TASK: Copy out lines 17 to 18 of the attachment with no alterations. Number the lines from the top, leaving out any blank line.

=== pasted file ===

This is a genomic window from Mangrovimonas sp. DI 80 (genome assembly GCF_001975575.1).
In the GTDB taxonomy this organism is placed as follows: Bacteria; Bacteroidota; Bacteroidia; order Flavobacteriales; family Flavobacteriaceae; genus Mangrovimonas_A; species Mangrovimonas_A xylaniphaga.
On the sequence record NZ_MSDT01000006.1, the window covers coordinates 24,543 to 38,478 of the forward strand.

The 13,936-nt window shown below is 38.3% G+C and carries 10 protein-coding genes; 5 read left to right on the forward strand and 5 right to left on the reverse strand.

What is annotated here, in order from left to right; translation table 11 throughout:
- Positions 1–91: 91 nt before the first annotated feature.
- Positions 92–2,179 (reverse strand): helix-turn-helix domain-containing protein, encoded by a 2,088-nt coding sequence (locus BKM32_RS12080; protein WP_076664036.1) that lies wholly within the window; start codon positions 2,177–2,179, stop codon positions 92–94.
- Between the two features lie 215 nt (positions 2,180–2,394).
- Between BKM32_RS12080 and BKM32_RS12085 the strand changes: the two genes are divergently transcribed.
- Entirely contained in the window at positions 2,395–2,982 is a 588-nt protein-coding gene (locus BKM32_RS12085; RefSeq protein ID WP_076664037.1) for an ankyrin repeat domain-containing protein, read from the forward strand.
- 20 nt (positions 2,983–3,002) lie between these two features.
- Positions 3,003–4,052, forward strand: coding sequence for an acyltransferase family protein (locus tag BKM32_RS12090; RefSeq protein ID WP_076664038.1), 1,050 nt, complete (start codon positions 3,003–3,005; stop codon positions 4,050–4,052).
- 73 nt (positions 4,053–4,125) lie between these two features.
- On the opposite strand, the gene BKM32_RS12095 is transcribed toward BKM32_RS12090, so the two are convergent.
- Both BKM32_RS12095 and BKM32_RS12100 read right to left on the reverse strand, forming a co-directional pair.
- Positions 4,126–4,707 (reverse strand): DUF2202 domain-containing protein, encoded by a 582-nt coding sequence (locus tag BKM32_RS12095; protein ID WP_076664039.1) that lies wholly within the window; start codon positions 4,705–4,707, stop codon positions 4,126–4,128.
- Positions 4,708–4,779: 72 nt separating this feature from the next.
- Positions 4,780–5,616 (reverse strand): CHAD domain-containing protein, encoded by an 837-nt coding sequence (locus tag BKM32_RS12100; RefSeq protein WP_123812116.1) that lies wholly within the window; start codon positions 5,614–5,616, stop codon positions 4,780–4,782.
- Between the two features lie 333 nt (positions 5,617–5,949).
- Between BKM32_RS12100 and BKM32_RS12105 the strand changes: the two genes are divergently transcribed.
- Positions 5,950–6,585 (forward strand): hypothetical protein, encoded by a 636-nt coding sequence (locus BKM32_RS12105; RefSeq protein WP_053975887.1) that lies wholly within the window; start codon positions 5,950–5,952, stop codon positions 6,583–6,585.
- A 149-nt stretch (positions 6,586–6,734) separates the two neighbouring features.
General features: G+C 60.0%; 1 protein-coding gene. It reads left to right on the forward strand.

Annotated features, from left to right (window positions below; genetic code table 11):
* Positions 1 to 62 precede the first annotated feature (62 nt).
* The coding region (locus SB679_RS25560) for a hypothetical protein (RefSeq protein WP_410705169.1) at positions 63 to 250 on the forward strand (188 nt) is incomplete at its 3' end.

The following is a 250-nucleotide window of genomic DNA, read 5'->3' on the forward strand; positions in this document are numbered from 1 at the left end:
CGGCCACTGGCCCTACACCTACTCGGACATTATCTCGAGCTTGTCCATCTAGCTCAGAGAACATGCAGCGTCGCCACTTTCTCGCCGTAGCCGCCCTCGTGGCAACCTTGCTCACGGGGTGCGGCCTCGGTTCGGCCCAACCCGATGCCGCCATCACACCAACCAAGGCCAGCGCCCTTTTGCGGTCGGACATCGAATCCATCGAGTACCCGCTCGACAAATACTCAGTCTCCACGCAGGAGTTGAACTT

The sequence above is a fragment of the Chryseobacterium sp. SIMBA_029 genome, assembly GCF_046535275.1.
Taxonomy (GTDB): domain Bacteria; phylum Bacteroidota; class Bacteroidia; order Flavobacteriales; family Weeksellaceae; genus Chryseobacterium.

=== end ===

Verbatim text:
- Positions 4,708–4,779: 72 nt separating this feature from the next.
- Positions 4,780–5,616 (reverse strand): CHAD domain-containing protein, encoded by an 837-nt coding sequence (locus tag BKM32_RS12100; RefSeq protein WP_123812116.1) that lies wholly within the window; start codon positions 5,614–5,616, stop codon positions 4,780–4,782.